On March 2009, Ferguson pleaded guilty to theft by deception and was sentenced to 12 years in the Texas Department of Corrections and ordered to pay the $3 million in restitution to his victims, including Irby.
Between February 2007 and March 2011, Ferguson – as part of his restitution agreement – transferred title to numerous properties partly purchased with his $10,000 investment and transferred at least $1.8 million to the named defendants Cameron County, et al.
Irby further states that at least one of the forfeited properties was sold for $159, 000 to Orville and Cecilia Jackson, of San Benito by then-Asst. D.A. David Gonzales. Gonzales is now judge of the Cameron County Court-at-Law #1. Irby claims the property sale was improper because any sale of property that belongs to the county can only be transferred by the county judge after approval by the commissioners court and after placing the property for sale at public auction.
In all, Irby lists that the county sold at least 14 properties (including that sold to the Jacksons) for about $1,204,650. Some sold for more than $300,000 and the lowest paid the county $18,000.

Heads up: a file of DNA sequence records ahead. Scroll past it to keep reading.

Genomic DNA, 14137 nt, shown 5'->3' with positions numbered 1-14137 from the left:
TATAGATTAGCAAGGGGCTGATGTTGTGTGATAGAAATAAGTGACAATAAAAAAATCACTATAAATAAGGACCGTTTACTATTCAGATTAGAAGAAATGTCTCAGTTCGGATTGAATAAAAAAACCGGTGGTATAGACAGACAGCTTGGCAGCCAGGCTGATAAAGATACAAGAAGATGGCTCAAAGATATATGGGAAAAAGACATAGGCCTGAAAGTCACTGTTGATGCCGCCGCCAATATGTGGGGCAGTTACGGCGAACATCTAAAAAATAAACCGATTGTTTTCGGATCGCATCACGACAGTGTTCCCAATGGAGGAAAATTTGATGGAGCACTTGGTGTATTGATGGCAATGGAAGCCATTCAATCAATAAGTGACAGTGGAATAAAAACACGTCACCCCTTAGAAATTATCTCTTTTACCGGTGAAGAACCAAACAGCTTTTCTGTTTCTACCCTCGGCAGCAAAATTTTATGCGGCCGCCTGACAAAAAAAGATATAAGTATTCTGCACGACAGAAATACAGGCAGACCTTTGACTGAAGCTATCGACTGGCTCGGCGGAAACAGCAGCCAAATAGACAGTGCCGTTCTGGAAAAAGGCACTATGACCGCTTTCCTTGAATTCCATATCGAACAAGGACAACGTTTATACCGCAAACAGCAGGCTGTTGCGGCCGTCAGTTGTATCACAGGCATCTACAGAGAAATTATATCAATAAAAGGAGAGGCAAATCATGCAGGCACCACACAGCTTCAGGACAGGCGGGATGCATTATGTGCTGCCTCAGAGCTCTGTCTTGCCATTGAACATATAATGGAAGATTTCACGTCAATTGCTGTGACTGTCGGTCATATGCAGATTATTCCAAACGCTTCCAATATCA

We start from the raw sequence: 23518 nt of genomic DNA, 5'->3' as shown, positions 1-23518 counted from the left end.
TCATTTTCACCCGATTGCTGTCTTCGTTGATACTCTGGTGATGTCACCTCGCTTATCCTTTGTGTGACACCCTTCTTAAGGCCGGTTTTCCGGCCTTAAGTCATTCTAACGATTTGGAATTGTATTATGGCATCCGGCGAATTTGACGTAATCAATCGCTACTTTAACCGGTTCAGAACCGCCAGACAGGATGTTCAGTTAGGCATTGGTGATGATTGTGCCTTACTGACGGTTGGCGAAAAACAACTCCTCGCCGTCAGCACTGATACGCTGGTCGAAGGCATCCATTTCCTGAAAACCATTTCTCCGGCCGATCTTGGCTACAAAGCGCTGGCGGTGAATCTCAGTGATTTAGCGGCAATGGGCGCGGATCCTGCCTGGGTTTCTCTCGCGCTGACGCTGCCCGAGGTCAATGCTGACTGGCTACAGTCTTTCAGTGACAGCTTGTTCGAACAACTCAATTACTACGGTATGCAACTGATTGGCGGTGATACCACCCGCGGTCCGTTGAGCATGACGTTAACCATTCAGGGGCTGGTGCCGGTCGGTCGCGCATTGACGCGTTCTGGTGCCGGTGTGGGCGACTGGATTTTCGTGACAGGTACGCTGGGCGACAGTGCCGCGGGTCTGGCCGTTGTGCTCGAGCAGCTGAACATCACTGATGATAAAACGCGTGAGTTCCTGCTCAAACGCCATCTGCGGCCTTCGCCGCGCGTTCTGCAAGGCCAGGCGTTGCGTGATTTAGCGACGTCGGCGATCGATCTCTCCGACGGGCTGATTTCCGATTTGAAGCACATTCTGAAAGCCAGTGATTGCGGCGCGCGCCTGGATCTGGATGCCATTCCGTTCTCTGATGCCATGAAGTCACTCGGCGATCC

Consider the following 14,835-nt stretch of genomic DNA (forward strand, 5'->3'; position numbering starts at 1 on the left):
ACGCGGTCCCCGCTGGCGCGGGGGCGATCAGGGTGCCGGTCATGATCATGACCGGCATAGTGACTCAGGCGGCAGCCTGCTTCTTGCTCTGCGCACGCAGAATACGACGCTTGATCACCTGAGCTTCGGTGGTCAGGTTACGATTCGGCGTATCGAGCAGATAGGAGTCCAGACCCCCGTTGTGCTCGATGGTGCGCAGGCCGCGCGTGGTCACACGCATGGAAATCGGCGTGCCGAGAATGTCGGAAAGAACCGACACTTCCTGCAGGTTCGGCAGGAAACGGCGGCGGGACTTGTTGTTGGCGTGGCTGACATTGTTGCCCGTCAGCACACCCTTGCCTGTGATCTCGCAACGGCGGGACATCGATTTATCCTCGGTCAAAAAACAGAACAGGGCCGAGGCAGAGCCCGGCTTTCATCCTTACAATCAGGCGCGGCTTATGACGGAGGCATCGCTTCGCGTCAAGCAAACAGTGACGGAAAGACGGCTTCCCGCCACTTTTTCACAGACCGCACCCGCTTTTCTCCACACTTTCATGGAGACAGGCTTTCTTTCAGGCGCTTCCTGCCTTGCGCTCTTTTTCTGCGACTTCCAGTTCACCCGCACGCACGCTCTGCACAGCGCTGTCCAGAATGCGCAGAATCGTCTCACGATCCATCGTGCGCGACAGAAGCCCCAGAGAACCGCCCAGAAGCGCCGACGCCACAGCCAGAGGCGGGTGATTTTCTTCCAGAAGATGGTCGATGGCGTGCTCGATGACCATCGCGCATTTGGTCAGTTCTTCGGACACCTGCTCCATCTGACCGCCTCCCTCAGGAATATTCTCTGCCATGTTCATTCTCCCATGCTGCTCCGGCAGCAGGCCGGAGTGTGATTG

Then, on September 2011, Ferguson – represented by attorney Gilberto Hinojosa – came before Judge Arturo Nelson for a habeas corpus seeking relief from his prison sentence and told the court that he had paid "full restitution" to the victims of his scheme. Representing the county was Rene Gonzalez.
The court found that Ferguson had "made full restitution" as previously ordered in the judgment and reduced his sentence to eight years on December 2011. During all this time, Irby claims, "Villalobos acted directly in these transactions and received personal benefits to which (he and others are) now liable."
Irby claims that the defendants should have known that none of the $1.8 million gained by the DA and the county with the sale of the properties that were purchased with the victims of Ferguson's "ponzi" scheme was never paid as restitution to him or the other victims. He charges the defendants with fraudulent misappropriation of funds.